Mor"al (?), n. 1.
The doctrine or practice of the duties of life; manner of living
as regards right and wrong; conduct; behavior; -- usually in the
Corrupt in their morals as vice could make
2. The inner meaning or significance of a
fable, a narrative, an occurrence, an experience, etc.; the practical
lesson which anything is designed or fitted to teach; the doctrine
meant to be inculcated by a fiction; a maxim.
Thus may we gather honey from the weed,
And make a moral of the devil himself.
To point a moral, or adorn a tale.
We protest against the principle that the world of
pure comedy is one into which no moral enters.
3. A morality play. See Morality,
Mor"al, v. i. To moralize.
Mor"al (?), a. [F., fr. It.
moralis, fr. mos, moris, manner, custom, habit,
way of life, conduct.] 1. Relating to duty or
obligation; pertaining to those intentions and actions of which right
and wrong, virtue and vice, are predicated, or to the rules by which
such intentions and actions ought to be directed; relating to the
practice, manners, or conduct of men as social beings in relation to
each other, as respects right and wrong, so far as they are properly
subject to rules.
Keep at the least within the compass of moral
actions, which have in them vice or virtue.
Mankind is broken loose from moral
She had wandered without rule or guidance in a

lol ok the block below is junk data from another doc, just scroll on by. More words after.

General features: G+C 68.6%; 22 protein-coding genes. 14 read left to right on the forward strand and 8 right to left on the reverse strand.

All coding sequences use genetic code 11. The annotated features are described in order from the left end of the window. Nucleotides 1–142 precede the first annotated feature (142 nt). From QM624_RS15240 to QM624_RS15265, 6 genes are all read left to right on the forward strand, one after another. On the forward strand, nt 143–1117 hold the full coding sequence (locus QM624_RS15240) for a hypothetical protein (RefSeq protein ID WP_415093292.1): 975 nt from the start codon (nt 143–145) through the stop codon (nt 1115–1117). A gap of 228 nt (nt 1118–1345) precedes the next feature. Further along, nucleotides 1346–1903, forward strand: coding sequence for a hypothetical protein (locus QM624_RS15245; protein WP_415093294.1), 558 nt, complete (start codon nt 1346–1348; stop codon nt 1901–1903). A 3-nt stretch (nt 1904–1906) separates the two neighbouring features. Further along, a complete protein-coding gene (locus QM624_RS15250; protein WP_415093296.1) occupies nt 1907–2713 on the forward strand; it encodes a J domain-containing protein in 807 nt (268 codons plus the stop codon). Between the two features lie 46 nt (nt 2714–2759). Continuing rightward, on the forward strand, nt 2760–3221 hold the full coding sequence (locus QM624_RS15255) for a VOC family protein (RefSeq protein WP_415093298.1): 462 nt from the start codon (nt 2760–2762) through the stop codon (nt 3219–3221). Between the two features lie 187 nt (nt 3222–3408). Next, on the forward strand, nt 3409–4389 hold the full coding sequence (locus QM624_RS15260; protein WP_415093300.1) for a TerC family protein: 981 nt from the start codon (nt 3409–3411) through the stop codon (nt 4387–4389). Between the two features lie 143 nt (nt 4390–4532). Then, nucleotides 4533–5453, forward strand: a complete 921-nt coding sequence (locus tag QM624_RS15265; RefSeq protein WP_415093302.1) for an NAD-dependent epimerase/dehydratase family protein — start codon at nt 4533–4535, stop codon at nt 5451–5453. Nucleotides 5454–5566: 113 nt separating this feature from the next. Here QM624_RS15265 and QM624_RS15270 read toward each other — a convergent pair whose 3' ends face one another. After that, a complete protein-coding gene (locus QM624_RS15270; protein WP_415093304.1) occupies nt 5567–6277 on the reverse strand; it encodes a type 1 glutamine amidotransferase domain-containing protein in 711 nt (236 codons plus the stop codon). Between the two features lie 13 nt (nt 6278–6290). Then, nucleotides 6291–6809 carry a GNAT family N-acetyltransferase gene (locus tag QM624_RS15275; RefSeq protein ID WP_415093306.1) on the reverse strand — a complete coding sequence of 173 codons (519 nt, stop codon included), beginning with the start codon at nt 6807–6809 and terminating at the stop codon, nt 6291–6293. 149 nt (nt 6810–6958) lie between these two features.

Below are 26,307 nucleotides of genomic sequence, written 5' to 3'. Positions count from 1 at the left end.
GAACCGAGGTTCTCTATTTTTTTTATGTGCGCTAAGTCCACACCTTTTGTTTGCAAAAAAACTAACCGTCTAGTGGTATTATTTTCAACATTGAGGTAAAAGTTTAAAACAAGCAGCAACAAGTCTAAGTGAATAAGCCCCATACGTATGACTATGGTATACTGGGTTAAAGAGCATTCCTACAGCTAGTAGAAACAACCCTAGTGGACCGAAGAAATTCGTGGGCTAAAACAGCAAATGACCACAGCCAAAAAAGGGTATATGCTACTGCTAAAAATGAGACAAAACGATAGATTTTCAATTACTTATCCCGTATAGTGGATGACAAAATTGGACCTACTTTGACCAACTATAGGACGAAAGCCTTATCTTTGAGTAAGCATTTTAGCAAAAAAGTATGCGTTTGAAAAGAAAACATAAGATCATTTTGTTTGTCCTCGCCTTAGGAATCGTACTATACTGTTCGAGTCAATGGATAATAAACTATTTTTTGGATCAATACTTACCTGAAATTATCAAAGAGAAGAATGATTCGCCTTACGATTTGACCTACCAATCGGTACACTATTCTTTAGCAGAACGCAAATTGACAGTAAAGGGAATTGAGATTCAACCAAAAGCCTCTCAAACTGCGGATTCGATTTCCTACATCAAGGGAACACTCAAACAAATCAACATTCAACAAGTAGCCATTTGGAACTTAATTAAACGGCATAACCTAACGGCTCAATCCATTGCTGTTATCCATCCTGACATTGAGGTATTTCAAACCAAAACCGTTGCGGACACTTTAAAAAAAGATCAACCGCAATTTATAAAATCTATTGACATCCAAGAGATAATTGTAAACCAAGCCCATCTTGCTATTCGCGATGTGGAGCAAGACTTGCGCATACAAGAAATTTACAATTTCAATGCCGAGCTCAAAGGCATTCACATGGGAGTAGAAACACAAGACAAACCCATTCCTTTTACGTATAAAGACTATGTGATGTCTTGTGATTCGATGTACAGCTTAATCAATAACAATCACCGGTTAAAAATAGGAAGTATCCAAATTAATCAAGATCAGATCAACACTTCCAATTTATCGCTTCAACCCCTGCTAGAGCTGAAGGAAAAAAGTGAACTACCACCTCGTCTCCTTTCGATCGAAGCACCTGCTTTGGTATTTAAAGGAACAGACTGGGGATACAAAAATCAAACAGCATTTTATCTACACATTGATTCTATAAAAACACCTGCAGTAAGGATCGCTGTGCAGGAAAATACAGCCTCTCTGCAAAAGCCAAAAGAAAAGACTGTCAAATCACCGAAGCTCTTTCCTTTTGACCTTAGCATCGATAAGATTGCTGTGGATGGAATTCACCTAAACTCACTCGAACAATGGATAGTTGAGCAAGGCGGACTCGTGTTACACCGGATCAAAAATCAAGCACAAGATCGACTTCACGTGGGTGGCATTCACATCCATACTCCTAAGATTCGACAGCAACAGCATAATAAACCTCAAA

moral wilderness. Hawthorne.
2. Conformed to accepted rules of right;
acting in conformity with such rules; virtuous; just; as, a
moral man. Used sometimes in distinction from
religious; as, a moral rather than a religious
The wiser and more moral part of
mankind. Sir M. Hale.
3. Capable of right and wrong action or of
being governed by a sense of right; subject to the law of
A moral agent is a being capable of those
actions that have a moral quality, and which can properly be
denominated good or evil in a moral sense. J.
4. Acting upon or through one's moral nature
or sense of right, or suited to act in such a manner; as, a
moral arguments; moral considerations. Sometimes
opposed to material and physical; as, moral
pressure or support.
5. Supported by reason or probability;
practically sufficient; -- opposed to legal or
demonstrable; as, a moral evidence; a moral
6. Serving to teach or convey a moral; as, a
moral lesson; moral tales.
Moral agent, a being who is capable of
acting with reference to right and wrong. -- Moral
certainty, a very high degree or probability, although
not demonstrable as a certainty; a probability of so high a degree
that it can be confidently acted upon in the affairs of life; as,
there is a moral certainty of his guilt. -- Moral
insanity, insanity, so called, of the moral system;
badness alleged to be irresponsible. -- Moral
philosophy, the science of duty; the science which
treats of the nature and condition of man as a moral being, of the
duties which result from his moral relations, and the reasons on
which they are founded. -- Moral play, an
allegorical play; a morality. [Obs.] -- Moral
sense, the power of moral judgment and feeling; the
capacity to perceive what is right or wrong in moral conduct, and to
approve or disapprove, independently of education or the knowledge of
any positive rule or law. -- Moral theology,
theology applied to morals; practical theology;